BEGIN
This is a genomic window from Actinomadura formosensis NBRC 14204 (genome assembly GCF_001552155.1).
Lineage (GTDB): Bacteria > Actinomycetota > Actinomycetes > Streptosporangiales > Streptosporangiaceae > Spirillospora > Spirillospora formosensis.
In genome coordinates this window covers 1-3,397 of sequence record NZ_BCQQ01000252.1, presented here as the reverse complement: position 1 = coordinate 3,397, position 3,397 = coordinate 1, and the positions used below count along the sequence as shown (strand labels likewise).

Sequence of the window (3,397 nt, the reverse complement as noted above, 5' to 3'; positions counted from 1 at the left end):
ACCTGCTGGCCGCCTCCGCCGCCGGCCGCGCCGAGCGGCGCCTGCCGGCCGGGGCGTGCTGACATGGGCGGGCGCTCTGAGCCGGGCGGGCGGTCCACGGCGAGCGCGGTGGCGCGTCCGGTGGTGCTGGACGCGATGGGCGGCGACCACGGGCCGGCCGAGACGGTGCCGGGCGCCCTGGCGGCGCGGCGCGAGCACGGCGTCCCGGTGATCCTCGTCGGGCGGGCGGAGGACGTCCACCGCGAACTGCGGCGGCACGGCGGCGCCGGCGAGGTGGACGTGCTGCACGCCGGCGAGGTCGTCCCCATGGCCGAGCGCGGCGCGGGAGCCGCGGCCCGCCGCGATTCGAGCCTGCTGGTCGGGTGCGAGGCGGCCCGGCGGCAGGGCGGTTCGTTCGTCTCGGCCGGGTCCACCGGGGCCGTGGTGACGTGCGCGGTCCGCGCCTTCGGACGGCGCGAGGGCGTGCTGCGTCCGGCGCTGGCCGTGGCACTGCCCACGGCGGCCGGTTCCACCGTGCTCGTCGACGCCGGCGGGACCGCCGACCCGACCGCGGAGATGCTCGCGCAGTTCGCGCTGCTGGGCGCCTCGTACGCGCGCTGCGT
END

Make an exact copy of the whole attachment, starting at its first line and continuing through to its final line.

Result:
This is a genomic window from Actinomadura formosensis NBRC 14204 (genome assembly GCF_001552155.1).
Lineage (GTDB): Bacteria > Actinomycetota > Actinomycetes > Streptosporangiales > Streptosporangiaceae > Spirillospora > Spirillospora formosensis.
In genome coordinates this window covers 1-3,397 of sequence record NZ_BCQQ01000252.1, presented here as the reverse complement: position 1 = coordinate 3,397, position 3,397 = coordinate 1, and the positions used below count along the sequence as shown (strand labels likewise).

Sequence of the window (3,397 nt, the reverse complement as noted above, 5' to 3'; positions counted from 1 at the left end):
ACCTGCTGGCCGCCTCCGCCGCCGGCCGCGCCGAGCGGCGCCTGCCGGCCGGGGCGTGCTGACATGGGCGGGCGCTCTGAGCCGGGCGGGCGGTCCACGGCGAGCGCGGTGGCGCGTCCGGTGGTGCTGGACGCGATGGGCGGCGACCACGGGCCGGCCGAGACGGTGCCGGGCGCCCTGGCGGCGCGGCGCGAGCACGGCGTCCCGGTGATCCTCGTCGGGCGGGCGGAGGACGTCCACCGCGAACTGCGGCGGCACGGCGGCGCCGGCGAGGTGGACGTGCTGCACGCCGGCGAGGTCGTCCCCATGGCCGAGCGCGGCGCGGGAGCCGCGGCCCGCCGCGATTCGAGCCTGCTGGTCGGGTGCGAGGCGGCCCGGCGGCAGGGCGGTTCGTTCGTCTCGGCCGGGTCCACCGGGGCCGTGGTGACGTGCGCGGTCCGCGCCTTCGGACGGCGCGAGGGCGTGCTGCGTCCGGCGCTGGCCGTGGCACTGCCCACGGCGGCCGGTTCCACCGTGCTCGTCGACGCCGGCGGGACCGCCGACCCGACCGCGGAGATGCTCGCGCAGTTCGCGCTGCTGGGCGCCTCGTACGCGCGCTGCGT